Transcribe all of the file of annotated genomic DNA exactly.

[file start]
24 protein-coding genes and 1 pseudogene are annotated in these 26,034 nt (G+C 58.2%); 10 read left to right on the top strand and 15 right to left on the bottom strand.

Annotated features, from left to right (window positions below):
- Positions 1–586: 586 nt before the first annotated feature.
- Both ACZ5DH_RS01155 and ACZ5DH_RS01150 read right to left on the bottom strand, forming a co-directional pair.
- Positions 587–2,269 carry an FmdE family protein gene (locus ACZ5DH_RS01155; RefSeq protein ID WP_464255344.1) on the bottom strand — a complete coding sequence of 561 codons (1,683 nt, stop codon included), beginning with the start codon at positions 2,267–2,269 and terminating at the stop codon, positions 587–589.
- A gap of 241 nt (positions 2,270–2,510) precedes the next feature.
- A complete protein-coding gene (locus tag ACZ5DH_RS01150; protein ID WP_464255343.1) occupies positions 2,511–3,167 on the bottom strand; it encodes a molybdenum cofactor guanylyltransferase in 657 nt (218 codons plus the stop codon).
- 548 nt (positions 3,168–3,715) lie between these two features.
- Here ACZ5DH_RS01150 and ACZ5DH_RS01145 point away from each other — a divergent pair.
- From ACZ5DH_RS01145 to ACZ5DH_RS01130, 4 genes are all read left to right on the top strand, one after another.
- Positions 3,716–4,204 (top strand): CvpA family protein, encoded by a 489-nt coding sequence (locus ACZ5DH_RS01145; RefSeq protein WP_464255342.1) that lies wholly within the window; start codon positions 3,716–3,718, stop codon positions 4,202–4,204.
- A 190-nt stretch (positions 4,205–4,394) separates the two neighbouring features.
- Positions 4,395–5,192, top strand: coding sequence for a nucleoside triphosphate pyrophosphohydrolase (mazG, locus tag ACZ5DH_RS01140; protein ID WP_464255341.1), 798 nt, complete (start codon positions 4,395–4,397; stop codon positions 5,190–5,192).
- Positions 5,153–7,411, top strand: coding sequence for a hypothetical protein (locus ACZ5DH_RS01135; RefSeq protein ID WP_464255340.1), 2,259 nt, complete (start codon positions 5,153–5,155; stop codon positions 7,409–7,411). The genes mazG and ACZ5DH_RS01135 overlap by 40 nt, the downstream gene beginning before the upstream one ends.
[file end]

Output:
24 protein-coding genes and 1 pseudogene are annotated in these 26,034 nt (G+C 58.2%); 10 read left to right on the top strand and 15 right to left on the bottom strand.

Annotated features, from left to right (window positions below):
- Positions 1–586: 586 nt before the first annotated feature.
- Both ACZ5DH_RS01155 and ACZ5DH_RS01150 read right to left on the bottom strand, forming a co-directional pair.
- Positions 587–2,269 carry an FmdE family protein gene (locus ACZ5DH_RS01155; RefSeq protein ID WP_464255344.1) on the bottom strand — a complete coding sequence of 561 codons (1,683 nt, stop codon included), beginning with the start codon at positions 2,267–2,269 and terminating at the stop codon, positions 587–589.
- A gap of 241 nt (positions 2,270–2,510) precedes the next feature.
- A complete protein-coding gene (locus tag ACZ5DH_RS01150; protein ID WP_464255343.1) occupies positions 2,511–3,167 on the bottom strand; it encodes a molybdenum cofactor guanylyltransferase in 657 nt (218 codons plus the stop codon).
- 548 nt (positions 3,168–3,715) lie between these two features.
- Here ACZ5DH_RS01150 and ACZ5DH_RS01145 point away from each other — a divergent pair.
- From ACZ5DH_RS01145 to ACZ5DH_RS01130, 4 genes are all read left to right on the top strand, one after another.
- Positions 3,716–4,204 (top strand): CvpA family protein, encoded by a 489-nt coding sequence (locus ACZ5DH_RS01145; RefSeq protein WP_464255342.1) that lies wholly within the window; start codon positions 3,716–3,718, stop codon positions 4,202–4,204.
- A 190-nt stretch (positions 4,205–4,394) separates the two neighbouring features.
- Positions 4,395–5,192, top strand: coding sequence for a nucleoside triphosphate pyrophosphohydrolase (mazG, locus tag ACZ5DH_RS01140; protein ID WP_464255341.1), 798 nt, complete (start codon positions 4,395–4,397; stop codon positions 5,190–5,192).
- Positions 5,153–7,411, top strand: coding sequence for a hypothetical protein (locus ACZ5DH_RS01135; RefSeq protein ID WP_464255340.1), 2,259 nt, complete (start codon positions 5,153–5,155; stop codon positions 7,409–7,411). The genes mazG and ACZ5DH_RS01135 overlap by 40 nt, the downstream gene beginning before the upstream one ends.